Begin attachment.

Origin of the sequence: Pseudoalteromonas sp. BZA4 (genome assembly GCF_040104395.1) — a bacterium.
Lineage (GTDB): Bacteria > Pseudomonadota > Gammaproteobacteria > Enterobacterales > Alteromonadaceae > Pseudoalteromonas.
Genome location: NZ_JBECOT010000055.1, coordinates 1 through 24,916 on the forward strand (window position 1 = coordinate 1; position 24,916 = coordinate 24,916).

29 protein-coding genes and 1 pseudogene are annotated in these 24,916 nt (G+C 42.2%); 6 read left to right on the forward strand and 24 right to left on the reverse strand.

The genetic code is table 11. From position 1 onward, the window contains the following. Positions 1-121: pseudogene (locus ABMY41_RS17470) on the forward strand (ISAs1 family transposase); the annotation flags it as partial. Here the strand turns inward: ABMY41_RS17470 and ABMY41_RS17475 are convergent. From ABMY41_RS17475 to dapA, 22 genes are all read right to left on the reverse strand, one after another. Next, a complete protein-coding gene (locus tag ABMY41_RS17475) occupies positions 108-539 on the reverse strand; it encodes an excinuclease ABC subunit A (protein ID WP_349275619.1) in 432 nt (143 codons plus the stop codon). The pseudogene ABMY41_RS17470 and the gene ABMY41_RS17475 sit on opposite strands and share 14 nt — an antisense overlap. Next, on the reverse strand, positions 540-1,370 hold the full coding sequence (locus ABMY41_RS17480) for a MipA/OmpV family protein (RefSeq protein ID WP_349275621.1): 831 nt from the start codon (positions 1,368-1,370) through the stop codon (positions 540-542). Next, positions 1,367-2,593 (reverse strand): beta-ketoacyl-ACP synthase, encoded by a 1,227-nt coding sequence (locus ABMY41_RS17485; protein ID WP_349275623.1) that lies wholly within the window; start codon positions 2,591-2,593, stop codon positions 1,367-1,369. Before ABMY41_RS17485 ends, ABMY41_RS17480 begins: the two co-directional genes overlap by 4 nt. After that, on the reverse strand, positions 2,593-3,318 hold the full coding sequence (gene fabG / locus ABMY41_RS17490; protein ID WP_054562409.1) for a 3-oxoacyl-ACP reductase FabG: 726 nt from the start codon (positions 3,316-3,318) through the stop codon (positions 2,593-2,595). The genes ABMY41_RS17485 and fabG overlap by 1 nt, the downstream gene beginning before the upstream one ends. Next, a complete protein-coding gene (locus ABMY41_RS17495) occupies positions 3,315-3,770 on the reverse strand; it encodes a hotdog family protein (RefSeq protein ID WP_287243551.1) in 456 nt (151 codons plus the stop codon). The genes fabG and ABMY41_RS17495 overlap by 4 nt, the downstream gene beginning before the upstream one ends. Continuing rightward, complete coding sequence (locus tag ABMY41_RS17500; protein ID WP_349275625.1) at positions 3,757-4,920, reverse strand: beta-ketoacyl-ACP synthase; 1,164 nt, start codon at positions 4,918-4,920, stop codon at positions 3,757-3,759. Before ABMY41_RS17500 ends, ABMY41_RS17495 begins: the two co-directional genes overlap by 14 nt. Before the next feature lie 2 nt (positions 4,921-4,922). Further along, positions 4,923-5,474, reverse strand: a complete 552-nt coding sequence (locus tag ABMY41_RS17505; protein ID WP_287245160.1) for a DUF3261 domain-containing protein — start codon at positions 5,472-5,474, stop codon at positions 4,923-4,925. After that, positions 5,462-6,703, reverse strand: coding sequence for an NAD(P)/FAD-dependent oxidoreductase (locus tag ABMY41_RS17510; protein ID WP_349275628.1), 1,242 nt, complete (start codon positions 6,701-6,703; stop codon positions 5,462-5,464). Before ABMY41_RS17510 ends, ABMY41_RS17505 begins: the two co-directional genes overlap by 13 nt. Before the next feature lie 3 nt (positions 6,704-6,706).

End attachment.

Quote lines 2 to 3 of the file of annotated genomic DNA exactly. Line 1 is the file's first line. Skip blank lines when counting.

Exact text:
Lineage (GTDB): Bacteria > Pseudomonadota > Gammaproteobacteria > Enterobacterales > Alteromonadaceae > Pseudoalteromonas.
Genome location: NZ_JBECOT010000055.1, coordinates 1 through 24,916 on the forward strand (window position 1 = coordinate 1; position 24,916 = coordinate 24,916).